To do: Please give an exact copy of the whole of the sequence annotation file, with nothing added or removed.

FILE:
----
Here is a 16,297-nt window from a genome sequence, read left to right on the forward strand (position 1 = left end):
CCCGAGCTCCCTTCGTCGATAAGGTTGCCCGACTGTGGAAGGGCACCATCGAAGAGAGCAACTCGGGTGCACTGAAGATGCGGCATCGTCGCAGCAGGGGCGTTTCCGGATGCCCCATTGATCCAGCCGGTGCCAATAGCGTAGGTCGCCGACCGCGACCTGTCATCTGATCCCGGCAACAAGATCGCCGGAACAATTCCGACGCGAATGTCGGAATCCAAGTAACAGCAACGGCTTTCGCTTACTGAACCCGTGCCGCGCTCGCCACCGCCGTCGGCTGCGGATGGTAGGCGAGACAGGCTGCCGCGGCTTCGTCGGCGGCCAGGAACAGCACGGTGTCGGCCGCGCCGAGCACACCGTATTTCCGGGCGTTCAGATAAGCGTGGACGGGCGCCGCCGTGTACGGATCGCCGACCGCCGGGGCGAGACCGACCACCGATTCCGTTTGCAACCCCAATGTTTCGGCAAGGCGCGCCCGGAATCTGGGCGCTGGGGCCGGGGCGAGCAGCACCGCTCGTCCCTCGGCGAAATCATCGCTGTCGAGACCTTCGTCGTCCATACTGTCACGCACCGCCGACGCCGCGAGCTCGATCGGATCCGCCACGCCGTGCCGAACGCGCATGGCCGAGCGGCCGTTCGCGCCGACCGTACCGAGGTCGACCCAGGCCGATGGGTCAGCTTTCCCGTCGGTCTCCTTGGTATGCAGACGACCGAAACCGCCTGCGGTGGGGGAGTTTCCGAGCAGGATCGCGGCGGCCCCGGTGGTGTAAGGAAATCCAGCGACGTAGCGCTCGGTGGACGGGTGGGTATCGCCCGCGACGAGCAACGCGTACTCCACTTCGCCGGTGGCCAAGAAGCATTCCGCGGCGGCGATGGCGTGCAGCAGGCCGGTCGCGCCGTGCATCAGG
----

Here is a 16,297-nt window from a genome sequence, read left to right on the forward strand (position 1 = left end):
CCCGAGCTCCCTTCGTCGATAAGGTTGCCCGACTGTGGAAGGGCACCATCGAAGAGAGCAACTCGGGTGCACTGAAGATGCGGCATCGTCGCAGCAGGGGCGTTTCCGGATGCCCCATTGATCCAGCCGGTGCCAATAGCGTAGGTCGCCGACCGCGACCTGTCATCTGATCCCGGCAACAAGATCGCCGGAACAATTCCGACGCGAATGTCGGAATCCAAGTAACAGCAACGGCTTTCGCTTACTGAACCCGTGCCGCGCTCGCCACCGCCGTCGGCTGCGGATGGTAGGCGAGACAGGCTGCCGCGGCTTCGTCGGCGGCCAGGAACAGCACGGTGTCGGCCGCGCCGAGCACACCGTATTTCCGGGCGTTCAGATAAGCGTGGACGGGCGCCGCCGTGTACGGATCGCCGACCGCCGGGGCGAGACCGACCACCGATTCCGTTTGCAACCCCAATGTTTCGGCAAGGCGCGCCCGGAATCTGGGCGCTGGGGCCGGGGCGAGCAGCACCGCTCGTCCCTCGGCGAAATCATCGCTGTCGAGACCTTCGTCGTCCATACTGTCACGCACCGCCGACGCCGCGAGCTCGATCGGATCCGCCACGCCGTGCCGAACGCGCATGGCCGAGCGGCCGTTCGCGCCGACCGTACCGAGGTCGACCCAGGCCGATGGGTCAGCTTTCCCGTCGGTCTCCTTGGTATGCAGACGACCGAAACCGCCTGCGGTGGGGGAGTTTCCGAGCAGGATCGCGGCGGCCCCGGTGGTGTAAGGAAATCCAGCGACGTAGCGCTCGGTGGACGGGTGGGTATCGCCCGCGACGAGCAACGCGTACTCCACTTCGCCGGTGGCCAAGAAGCATTCCGCGGCGGCGATGGCGTGCAGCAGGCCGGTCGCGCCGTGCATCAGG